Product Code: RSPC-005
1942 Gibson Banner Rosewood S.J.
This is most likely one of the top two guitars I'll ever have owned.....the earliest and possibly first Southern Jumbo. What a priviledge it is to have this guitar back in stock. This is the earliest known Southern Jumbo from the prototype batch made in 1942 with the FON 8074H-10. John Thomas wrote about this batch of S.J.'s in his Kalamazoo Gals book and it has been documented by vintage Gibson expert Willi Henkes and Andre Duchossoir. This is currently the first known example in Gibson's history of making the SJ, which has been in production continually for 77 years.
It's in all original and exceptional condition....first state......with a unique mix of wartime features. It has a fat, 1 7/8ths inch bound five piece neck with a full C radius and no truss rod. The neck heel has the white heel cap and the front soundboard has the reknowned "skunk stripe" down the center seam that was used to disquise a seam slightly off center and found only in the very early examples of the SJ. Importantly, it bears the white silkscreen "Gibson" script logo that traditionally pre-dates this era and is extremely rare if not unknown on other dreadnought models of the war period. Usually found on the J-35 and early L-00's, this logo had basically disappeared by now with the "banner" headstock logo being the war time moniker.
The top is of Adirondack spruce with the rare feature of rosewood rims, usually only found on the Advanced Jumbo, which this guitar is clearly influenced by. The back is of a beautiful piece of mahogany. Was Gibson seemingly striving to find the perfect combination of materials for their new to market Southern Jumbo, using the now defunct Advanced Jumbo as their model or are these possibly left over bodies from that guitar. We'll probably never know. This guitar also possesses the first use of the bottom belly bridge, which would ultimately go on to be used on SJ's into the mid-40's. It has two scalloped tone bars like the early J-35 and L-00, with a 7 layer top binding and a 5 layer back binding. The tapered headstock profile is present as well as the traditional individual cut edge tuners.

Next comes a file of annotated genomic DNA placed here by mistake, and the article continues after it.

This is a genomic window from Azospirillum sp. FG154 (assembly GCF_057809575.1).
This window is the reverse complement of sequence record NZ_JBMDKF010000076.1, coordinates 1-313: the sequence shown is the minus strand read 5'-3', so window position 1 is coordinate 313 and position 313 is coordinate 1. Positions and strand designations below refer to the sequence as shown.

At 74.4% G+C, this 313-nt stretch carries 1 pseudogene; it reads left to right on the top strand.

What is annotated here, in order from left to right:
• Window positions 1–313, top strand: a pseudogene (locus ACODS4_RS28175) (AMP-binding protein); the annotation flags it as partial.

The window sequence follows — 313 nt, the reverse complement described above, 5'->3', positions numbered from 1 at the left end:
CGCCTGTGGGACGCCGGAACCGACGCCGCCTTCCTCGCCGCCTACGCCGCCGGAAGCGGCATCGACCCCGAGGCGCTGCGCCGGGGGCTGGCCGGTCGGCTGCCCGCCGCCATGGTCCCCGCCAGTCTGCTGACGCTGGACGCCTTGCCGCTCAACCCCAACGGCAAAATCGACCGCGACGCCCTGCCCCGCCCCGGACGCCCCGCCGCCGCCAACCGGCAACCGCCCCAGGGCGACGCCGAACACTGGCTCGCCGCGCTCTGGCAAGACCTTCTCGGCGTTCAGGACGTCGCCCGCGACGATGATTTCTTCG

This guitar is in excellent, almost unplayed condition. It has had a neck set and a refret. There is a stable pickguard crack of short duration and a small one at the soundhole edge. Two nearly invisible 1" side cracks that are very tight and a small back crack. These are all of no consequence. The center seam on the top has been re-glued from the inside which doesn't show on the outside due to the skunk stripe. It has great character to the finish with craqueleur over all and a rich, deep coloration to the sunburst. The playing action is perfect.
Tonally I can say without any equivocation that it is among the finest guitars that I've had to hand. With the blend of mahogany and rosewood it has a big, loud and very deep voice with woody overtones and great note separation with powerful, cutting trebles. Rarely does a guitar sound like a piano, but this one does.
I have often wondered how Gibson traversed itself from the incredible rosewood Advanced Jumbo to the mahogany bodied SJ/J-45 of the wartime era. This guitar represents the link between the two and shows us a glimpse of the thinking inside the Gibson factory at the outbreak of the war in America. They finally fall upon maybe their most incredible guitar ever, only to be thwarted by the calamity of World War II. The conflict possibly played a part in spelling the death knell of this hybrid rosewood SJ and forced the emergence of the mahogany bodied examples we have all come to know and love. But goodness, what they left behind on the cutting floor. We can only glimpse it here in this rare and wonderful example of the early war Southern Jumbo.